BUGLES SANG – commissioned by the National Youth Orchestra of Wales for their Summer 2014 tour.
Although the work is in one continuous movement, I conceived it as being in four sections which do not directly describe the poetry but do take it as their starting point. The first and third sections are a depiction of warfare and its horrors with scurrying semiquavers and explosive chords whilst the second section, an uneasy nocturne, forms the core of the work.
This nocturne is a tableau of the battlefield at night, an eerily quiet landscape that has been torn asunder by the ravages of warfare, calmly waiting for the horrors of the next day. My ideas when approaching this movement centred around two main themes - the stories of the thousands of men who marched through the Menin gate on their way to the carnage of the Battle of Ypres and how, with the exception of the years of German occupation in the Second World War, the Last Post is sounded there at every sunset. I have tried to allude to this without directly quoting this most distinctive of bugle calls although it is difficult to avoid comparison with its use in music relating to this period in our history.
The second idea came from the story that the Welsh soldiers, whilst in the trenches the evening before going into battle - cold, wet and fearing the worst - sang the Welsh hymn Cwm Rhondda and how the sound drifted across the silent battlefield. I have quoted the hymn in full, using the well-known Arwel Hughes harmonisation, but fragmented and at half speed in an attempt to give it a sense of other-worldliness, total weariness and foreboding. In addition, a solo violin sings out above the hymn, an evocation of the Angel of Mons looking down benignly on the soldiers.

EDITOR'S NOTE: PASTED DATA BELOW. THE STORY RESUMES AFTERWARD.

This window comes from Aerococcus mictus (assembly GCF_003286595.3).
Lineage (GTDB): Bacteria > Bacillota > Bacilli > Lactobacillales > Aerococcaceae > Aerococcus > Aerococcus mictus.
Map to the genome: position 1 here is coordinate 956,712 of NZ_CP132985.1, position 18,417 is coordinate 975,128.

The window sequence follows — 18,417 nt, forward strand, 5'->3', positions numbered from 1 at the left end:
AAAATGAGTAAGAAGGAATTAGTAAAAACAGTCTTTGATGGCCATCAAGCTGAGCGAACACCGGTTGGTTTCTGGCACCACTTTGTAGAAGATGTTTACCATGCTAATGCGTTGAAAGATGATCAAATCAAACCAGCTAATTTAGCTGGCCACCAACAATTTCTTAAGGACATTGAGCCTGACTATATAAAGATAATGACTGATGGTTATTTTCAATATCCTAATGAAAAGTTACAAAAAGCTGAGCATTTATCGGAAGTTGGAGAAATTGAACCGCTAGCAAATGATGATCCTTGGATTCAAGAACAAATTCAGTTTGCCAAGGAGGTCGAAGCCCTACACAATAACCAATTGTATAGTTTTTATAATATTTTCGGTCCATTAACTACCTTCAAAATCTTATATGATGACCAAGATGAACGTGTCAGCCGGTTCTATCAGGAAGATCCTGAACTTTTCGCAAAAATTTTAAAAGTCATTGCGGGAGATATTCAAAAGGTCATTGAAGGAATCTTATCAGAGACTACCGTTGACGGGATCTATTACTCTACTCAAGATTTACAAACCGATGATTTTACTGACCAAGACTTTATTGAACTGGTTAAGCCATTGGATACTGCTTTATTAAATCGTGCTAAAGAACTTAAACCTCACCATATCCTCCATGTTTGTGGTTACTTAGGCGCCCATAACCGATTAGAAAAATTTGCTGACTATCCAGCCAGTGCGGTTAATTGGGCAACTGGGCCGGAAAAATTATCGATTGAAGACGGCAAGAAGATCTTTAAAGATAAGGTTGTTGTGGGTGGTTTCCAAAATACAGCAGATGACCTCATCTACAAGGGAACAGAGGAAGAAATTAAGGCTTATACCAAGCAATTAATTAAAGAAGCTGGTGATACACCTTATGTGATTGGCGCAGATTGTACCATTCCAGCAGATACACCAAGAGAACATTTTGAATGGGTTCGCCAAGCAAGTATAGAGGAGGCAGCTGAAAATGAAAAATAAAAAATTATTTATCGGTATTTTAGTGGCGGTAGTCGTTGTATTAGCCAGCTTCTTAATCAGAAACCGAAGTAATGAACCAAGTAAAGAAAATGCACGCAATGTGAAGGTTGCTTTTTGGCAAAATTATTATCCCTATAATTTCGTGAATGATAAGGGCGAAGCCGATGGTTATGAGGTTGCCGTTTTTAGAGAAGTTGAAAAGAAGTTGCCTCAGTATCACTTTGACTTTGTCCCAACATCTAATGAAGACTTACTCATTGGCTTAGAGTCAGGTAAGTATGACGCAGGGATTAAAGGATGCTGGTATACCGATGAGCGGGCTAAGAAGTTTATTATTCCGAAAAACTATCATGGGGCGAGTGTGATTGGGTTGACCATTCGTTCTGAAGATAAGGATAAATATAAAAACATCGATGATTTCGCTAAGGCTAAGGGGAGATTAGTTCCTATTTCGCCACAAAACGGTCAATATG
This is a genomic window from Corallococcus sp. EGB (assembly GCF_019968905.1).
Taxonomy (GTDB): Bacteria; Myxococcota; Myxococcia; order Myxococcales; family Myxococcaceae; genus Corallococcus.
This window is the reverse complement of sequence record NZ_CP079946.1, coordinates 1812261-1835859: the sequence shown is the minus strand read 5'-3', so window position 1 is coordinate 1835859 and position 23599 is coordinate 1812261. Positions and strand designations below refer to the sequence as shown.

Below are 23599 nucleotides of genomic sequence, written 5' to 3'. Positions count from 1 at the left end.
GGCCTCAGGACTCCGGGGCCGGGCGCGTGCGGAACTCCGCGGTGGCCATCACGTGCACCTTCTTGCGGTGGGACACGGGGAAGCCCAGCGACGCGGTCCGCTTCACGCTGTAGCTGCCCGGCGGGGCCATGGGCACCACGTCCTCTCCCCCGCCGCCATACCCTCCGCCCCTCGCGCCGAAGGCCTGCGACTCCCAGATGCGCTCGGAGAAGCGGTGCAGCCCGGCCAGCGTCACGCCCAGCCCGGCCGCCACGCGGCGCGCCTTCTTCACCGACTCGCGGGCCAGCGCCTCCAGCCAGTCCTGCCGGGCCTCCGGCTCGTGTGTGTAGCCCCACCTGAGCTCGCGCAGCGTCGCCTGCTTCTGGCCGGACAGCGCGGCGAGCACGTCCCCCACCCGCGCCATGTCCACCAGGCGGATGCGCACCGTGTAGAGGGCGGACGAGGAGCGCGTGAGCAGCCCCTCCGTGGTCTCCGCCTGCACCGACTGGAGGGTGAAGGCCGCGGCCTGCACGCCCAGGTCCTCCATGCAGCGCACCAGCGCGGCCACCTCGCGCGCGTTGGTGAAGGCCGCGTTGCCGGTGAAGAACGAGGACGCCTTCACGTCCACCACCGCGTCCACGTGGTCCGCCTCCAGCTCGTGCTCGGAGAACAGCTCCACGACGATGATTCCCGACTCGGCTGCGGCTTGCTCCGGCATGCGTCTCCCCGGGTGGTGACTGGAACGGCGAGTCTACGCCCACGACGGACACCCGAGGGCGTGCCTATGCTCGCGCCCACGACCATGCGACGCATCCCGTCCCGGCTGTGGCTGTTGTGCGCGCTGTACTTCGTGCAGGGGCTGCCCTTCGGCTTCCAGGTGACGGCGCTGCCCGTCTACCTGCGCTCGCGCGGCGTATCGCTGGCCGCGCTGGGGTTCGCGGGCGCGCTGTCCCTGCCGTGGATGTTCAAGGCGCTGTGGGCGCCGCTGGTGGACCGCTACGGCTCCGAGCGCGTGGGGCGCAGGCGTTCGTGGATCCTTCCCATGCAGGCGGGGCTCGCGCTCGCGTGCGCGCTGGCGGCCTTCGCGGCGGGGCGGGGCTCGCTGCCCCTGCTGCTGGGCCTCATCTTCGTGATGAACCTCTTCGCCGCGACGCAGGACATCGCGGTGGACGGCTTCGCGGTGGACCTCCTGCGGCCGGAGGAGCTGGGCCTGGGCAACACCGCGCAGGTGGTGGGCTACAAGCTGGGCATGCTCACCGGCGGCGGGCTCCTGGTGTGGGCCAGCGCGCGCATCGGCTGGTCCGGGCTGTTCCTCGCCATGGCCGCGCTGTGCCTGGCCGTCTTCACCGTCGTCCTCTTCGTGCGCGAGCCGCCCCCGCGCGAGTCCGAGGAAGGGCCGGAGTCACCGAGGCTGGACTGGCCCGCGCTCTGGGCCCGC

The conclusion to the work presented another problem – to end it on a sombre note to reflect what we now know about the Great War and its horrors or to concentrate on what must have been the prevailing emotions of the time. After much thought, I decided to go with the latter as, without knowing of the horrors to come two decades later, the carnage of the Great War would have been seen as justifiable and the conclusion of “the war to end all wars” would have been a triumph. There is, however, a slight allusion, in timpani, celli and bass, to the rhythm from Holst’s “Mars” from “The Planets” as a portent of the war that was to come twenty-one years later.